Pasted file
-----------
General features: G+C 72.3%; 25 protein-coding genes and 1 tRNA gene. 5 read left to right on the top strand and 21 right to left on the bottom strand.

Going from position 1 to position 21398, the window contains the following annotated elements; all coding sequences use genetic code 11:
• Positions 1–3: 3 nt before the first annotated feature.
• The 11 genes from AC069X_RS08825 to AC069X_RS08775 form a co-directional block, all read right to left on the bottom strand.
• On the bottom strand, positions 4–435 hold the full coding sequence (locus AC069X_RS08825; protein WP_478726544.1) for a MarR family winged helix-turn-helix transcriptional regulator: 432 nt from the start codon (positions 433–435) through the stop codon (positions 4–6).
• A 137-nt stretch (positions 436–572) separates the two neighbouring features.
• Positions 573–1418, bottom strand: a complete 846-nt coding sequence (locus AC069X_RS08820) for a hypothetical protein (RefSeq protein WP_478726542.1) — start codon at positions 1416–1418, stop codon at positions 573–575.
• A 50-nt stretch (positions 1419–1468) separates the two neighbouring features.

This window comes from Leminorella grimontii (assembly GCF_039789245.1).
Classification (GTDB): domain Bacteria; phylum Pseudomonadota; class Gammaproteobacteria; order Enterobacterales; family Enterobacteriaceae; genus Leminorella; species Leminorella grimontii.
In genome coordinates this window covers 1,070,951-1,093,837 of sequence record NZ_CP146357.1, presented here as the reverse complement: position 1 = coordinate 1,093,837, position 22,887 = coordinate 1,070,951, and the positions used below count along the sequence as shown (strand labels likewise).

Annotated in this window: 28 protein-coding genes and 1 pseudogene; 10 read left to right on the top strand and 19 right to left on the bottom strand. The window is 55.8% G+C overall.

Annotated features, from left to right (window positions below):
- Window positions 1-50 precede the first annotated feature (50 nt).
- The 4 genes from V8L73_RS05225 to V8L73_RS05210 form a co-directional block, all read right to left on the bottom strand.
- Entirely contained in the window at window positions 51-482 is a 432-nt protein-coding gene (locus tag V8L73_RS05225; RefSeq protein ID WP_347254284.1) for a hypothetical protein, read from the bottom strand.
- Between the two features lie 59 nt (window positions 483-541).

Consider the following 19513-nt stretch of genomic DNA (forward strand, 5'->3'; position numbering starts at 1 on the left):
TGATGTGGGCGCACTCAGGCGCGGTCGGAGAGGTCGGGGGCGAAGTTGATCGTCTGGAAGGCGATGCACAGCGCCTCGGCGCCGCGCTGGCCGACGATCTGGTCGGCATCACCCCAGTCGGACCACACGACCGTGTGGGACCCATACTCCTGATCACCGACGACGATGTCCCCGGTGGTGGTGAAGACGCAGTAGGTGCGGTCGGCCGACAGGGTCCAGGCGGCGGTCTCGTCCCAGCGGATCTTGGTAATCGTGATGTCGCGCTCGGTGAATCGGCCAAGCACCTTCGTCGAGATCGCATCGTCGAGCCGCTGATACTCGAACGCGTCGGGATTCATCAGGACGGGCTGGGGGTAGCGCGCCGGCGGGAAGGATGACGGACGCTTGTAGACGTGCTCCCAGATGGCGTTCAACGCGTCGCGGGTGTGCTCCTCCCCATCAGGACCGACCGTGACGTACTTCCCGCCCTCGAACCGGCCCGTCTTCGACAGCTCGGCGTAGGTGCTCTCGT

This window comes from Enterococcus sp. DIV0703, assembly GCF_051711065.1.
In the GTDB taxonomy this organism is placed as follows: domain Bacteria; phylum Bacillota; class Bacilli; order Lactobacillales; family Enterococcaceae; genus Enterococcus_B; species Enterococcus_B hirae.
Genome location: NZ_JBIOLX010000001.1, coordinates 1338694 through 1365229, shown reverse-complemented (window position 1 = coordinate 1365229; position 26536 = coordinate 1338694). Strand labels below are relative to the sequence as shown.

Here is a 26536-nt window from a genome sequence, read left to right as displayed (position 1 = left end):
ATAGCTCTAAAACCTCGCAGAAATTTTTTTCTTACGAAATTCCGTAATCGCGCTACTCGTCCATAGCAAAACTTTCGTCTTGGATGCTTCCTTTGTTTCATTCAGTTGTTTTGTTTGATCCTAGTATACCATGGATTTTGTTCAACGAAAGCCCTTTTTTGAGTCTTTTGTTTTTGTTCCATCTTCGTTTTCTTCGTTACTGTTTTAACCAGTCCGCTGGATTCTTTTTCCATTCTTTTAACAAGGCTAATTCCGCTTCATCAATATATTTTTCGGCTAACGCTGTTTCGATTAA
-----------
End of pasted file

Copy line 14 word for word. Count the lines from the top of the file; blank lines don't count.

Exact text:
- Window positions 1-50 precede the first annotated feature (50 nt).